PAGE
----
Saturday, April 27, 2013

Transformations - Part 2

The Temple of Transition - Photographer: Scott London

"This we know; all things are connected like the blood that unites us. We do not weave the web of life, we are merely a strand in it. Whatever we do to the web, we do to ourselves." - Chief Seattle

Dawn. I had been riding a tricycle decked with LEDs all evening with Andrea, Kyle, and Marina. Lucy had been with us all night, so we were still wide eyed and smiling in the 11th hour of our escapade. Laughing, dancing, and tricycle chariot riding (as both the driver and "chariot rider" in the rear basket of the trike) past massive music camps, around art pieces, and alongside mutant vehicles was a wash of a memory, but a very good one! All came to an end as we hit the shield of sorrow, serenity, and silence enshrouding the Temple of Transition. We were giddy beyond measure, so it's power only lightly touched our spirits to calm our senses. It was time for a sunrise. 

We sat together, beaming at a magical moment soon to arrive. I came prepared. Knowing that our journey would end with the greeting of a new day, I brought headphones and an iPod. Marina and Andrea hadn't prepared as much, so I decided to leave the gift to them: a song worthy of an epic sunrise. As the world brightened, shapes of people became more distinct. New and old forms of connection could be seen manifesting. A couple wedded. Friends chuckled, muttering  Fire dancers welcomed their rising superior. Most sat just as we were, the Playa stretching out into desolation, art pieces dotting the horizon... and a string of balloons.

The chain of bouncing floating balls of helium stretched off and away so far that the end was out of sight. I couldn't believe how long this chain of balloons was! Of course, after searching for its end along the outer rims of the Playa, I gave up. But where did it begin?

A bicycle.

One normal-sized mountain bike held surely several hundred balloons at bay. As a child I remembered loving walking along car dealerships and underneath their large arcs of balloons. This put them all to shame instantaneously. I was a child again. All of the sudden, beams of light shot from the edge of a distant desert mountain. The suns rays shot out above us, and as they did, the balloons rose. Up and up into the sky they went. At the same time, the man began to ride, off into the Playa with a chain of balloons tethered to his front handlebar. People cheered and danced, embraced, kissed. Joy, the purest of joy was all that existed. Tears, smiles, hugs were shared with friends and strangers all around. But as the sun rose, our energy waned. A good days rest was needed.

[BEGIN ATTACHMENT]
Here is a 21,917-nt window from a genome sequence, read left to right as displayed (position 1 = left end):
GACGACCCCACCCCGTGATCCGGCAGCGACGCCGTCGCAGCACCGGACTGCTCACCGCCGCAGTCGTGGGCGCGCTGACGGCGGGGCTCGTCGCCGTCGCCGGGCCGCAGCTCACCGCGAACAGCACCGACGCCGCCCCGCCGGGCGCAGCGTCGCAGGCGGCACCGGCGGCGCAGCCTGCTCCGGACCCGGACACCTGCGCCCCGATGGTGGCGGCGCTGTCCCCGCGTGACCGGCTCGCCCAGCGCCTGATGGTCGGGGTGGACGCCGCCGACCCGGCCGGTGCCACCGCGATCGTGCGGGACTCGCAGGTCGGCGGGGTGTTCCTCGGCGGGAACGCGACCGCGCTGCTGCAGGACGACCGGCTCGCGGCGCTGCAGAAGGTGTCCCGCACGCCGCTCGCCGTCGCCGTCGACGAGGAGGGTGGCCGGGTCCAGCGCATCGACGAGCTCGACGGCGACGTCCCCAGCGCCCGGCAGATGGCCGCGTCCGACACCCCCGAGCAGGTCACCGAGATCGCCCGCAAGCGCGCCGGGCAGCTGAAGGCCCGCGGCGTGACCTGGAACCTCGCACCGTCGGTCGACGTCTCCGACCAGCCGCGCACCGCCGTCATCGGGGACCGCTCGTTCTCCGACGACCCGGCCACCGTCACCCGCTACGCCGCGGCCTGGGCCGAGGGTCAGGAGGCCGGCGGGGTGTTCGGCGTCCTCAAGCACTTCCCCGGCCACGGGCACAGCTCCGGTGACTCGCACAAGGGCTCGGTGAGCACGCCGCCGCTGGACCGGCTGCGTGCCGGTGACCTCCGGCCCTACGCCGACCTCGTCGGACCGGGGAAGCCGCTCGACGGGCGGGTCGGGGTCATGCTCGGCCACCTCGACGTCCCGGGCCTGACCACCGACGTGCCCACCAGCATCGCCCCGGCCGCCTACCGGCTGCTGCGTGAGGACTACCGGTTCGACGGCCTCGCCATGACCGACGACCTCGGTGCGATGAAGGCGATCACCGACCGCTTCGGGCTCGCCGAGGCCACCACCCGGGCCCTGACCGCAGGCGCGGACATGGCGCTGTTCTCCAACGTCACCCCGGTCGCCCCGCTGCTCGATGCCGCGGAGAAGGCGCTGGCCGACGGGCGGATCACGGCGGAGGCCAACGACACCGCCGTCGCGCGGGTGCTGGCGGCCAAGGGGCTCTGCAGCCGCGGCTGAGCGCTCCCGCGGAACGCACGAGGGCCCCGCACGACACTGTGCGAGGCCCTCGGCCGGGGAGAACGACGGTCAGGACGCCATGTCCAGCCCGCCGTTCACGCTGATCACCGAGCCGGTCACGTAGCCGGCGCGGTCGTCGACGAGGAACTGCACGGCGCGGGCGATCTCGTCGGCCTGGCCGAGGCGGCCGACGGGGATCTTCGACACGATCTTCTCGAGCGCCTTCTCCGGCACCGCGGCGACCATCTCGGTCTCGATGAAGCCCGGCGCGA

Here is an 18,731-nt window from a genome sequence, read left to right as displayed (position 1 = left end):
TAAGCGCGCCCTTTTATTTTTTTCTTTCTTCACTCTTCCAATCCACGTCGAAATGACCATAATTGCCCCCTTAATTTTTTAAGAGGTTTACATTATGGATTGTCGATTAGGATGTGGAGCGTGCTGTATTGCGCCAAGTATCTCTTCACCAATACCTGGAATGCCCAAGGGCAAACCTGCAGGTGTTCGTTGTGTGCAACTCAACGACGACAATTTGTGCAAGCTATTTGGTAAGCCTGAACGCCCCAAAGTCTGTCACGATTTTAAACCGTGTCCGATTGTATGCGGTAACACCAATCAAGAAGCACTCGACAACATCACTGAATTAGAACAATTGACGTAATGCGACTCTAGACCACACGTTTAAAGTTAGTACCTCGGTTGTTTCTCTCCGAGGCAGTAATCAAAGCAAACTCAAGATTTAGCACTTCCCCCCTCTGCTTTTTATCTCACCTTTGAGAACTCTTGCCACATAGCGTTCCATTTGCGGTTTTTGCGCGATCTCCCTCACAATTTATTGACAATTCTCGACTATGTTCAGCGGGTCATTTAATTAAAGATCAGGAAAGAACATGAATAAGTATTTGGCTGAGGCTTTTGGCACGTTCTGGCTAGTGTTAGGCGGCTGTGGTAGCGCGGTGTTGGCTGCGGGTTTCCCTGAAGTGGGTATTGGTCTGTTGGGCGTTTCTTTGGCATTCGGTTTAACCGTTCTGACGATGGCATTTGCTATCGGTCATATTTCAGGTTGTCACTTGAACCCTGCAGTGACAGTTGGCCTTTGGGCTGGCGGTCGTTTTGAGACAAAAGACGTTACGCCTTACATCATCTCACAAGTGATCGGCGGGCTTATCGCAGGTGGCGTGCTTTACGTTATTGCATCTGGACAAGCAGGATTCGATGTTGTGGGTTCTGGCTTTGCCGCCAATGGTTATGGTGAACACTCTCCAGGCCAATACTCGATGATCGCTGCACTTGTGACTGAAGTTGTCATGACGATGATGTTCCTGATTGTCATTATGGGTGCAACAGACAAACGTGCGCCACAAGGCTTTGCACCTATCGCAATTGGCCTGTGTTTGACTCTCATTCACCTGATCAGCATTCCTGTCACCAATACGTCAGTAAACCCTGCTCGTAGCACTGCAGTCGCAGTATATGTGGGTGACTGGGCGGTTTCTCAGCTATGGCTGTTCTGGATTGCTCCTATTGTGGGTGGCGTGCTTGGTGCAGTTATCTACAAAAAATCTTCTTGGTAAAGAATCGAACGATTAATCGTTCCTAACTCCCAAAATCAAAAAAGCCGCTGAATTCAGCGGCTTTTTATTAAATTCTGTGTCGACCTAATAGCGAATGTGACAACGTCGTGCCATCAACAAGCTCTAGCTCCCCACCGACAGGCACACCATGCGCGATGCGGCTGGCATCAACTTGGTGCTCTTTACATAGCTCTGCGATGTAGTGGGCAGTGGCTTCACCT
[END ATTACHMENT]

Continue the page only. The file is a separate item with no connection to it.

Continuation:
Returning from an unforgettable sunrise left me feeling nothing but amazing. However, everything changes quickly on the Playa, and it did as I arrived back at camp. Jilly was waiting with other camp members when Andrea, Marina, and I returned. Our childlike giddiness had already dwindled from our tiring walk back from the temple and the quickly rising desert sun, but the moment I saw Jilly's face my wonder world shattered. In the chaos of awesome that was last evening, I had lost her. I had wandered off into the sea of stimulation, never returning until this moment to find her completely devastated.

She wanted so badly to have spent the previous evening on an adventure with me, and I had destroyed that opportunity in a single swoop by losing sight of our promised meeting point. A smile that had been glued on my face for hours was quickly dwindling to sadness brought forth from how much my carelessness and impatience mattered now. I sputtered a few awkward responses to the crushing questions she posed about my time last night, and after several pointless responses stormed off to the temple with all intention to be as far away from me as possible.

This is a turning point. The relationship is doomed. I am such an asshole. I am again going to loose consciousness. I should lay my head down to rest before talking about anything... but then she is gone and I am forever emblazoned as the piece of shit who deserted her at Burning Man. Wrong, I made it clear that this might happen, I don't have to do anything. I don't have enough water in me... but if I don't do something now, our Burning Man experience is ruined. If I don't resolve this, my Burning Man experience is ruined. The thoughts were endless within the first split second that I observed the misery written across her face, but as she whisked past fuming in anger and disbelief at my actions, I turned on a dime and began to walk from where I came.

The sun continued to rise without a cloud in the sky, but Jilly was ice cold to every word I muttered. I volleyed back my best response in the midst of defeat, exhaustion, dehydration, and starvation. The conversation quickly turned bitter on my side as I reminded her what I was doing in an effort to resolve our conflict, reliving my evening journey to the temple in the dead of the morning sun, completely absent of any nutrients or moisture to keep me going. Little did that help, especially after seeing such a smug smile on my face during our reunion at camp that probably screamed “I had such an amazing time last night without you around and I can't wait to tell everyone about it.” In a medley of anger, frustration, guilt, compassion, and love, I snapped and exploded about how hopeless I was becoming. It was a pointless effort that left me even more delirious and absent of valuable energy at least a mile from the temple and left Jilly feeling no better about our situation.